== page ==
Two weekends ago, Dave and I ventured up to Portland, OR to have playtime with our friends Margaret and Kenny, AND to do a little racing. Dave ran the full Portland Marathon and I ran the half. We spent 3 full days up there and had a total blast. With this type of trip we like to try to just act as locals with our hosts. We don’t need to see the sights, per say, because in a lot of instances we’ve already seen them or we just don’t need to. We just want to hang out and have a relaxed time, which is what we did!

We went to the Plumper Pumpkin Patch and entertained ourselves with caramel apples, beehives, annoying kids, disfigured gourds and most importantly, a pumpkin sling shot, which incidentally was one of the most talked about activities of the trip.

Ready, aim, fire!

We also braved the crowds of Buffalo Wild Wings to binge on wings, fried pickles and an outstanding MSU victory over U of M. We made friends with some visiting drunken douche bags, one of which had just taken a dare and jumped in a fountain naked. They were wasted, rooting against MSU (I ended up making $5 in a bet), when when they should have been getting ready for a wedding later that night.

BW3 was not the only stop on our eating and drinking deliciousness  train. We had beers at the Widmer brewery (YUM HEFEWEIZEN), brunch at Bijou Cafe, met up with old SF friend Jade for barbecue at Russell Street BBQ and I showed a giant calzone’s who the boss was at Hopworks.

Amazing calzone from Hopworks

But of course Dave and I were there to run. The race was early on Sunday morning and we woke up greeted to rain, rain and more rain. While I’ve definitely done a bit of running in the rain, I’ve never raced in it. I snooped around Margaret and Kenny’s apartment to find a garbage bag to help keep dry, which was kind of a joke. I eventually took it off after a few miles and just embraced the down pour.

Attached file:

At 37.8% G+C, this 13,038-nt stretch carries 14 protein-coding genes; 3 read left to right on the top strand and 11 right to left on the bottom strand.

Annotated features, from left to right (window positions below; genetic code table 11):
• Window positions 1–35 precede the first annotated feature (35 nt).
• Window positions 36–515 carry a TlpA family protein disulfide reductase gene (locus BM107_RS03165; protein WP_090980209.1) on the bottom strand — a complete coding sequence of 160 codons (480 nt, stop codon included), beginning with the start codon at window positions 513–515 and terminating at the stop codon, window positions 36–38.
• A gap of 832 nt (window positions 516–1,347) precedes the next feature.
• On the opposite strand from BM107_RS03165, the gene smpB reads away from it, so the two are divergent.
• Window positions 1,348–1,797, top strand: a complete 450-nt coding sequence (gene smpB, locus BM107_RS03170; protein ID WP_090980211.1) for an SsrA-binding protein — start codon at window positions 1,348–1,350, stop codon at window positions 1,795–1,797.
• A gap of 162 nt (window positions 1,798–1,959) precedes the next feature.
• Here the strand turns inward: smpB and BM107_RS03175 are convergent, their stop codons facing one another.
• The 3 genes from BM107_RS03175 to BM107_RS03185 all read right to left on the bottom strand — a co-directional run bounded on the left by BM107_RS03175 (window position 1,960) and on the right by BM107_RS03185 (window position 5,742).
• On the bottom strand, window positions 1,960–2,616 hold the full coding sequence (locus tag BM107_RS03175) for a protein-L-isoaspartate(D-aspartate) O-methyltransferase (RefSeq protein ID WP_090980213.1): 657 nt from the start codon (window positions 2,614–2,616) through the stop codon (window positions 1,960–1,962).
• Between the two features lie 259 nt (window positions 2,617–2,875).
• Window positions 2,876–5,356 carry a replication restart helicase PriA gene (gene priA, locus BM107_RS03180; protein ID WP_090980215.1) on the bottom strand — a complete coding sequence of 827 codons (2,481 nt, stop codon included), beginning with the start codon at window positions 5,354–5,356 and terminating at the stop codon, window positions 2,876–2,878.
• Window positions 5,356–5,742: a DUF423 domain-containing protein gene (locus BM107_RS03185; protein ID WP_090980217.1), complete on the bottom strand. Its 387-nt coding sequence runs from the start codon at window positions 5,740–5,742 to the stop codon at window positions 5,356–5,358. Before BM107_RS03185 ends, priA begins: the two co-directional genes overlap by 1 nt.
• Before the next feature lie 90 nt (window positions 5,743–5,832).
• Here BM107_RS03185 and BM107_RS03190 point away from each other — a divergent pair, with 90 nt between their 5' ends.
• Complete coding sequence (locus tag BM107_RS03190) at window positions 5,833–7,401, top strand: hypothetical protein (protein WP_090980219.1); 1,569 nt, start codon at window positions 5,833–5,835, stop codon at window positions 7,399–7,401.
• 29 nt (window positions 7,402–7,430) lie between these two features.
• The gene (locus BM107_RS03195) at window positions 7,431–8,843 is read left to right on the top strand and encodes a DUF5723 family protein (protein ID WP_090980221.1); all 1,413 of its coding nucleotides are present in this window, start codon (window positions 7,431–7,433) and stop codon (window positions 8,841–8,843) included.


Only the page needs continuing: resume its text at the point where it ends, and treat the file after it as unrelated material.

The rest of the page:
Garbage bag? check.

While I started off in a little pain, by mile 4 I was cruising along and feeling great. By mile 10 I was soaked but I felt really great and decided to pick up the pace. I later found out that I passed about 40 people over the last 3 miles stretch and I finished strong feeling like I still had a lot left in me. My goal was under 2 hours (finally) and I ended up pulling into the finish in 1:50:36. I definitely attribute my strong finish to my training, particularly my long 16-18 mile runs recently.

Dave also ran a strong race, finishing his full in under 3 hours pretty easily. Now we’re both shifting gears in preparation for the California International Marathon in December, which as we all know will be my first.

It was a weekend full of fun and we had a blast with Margaret and Kenny, two of our closest friends for sure. I really loved Portland this trip and can’t wait to go back again soon. More photos here!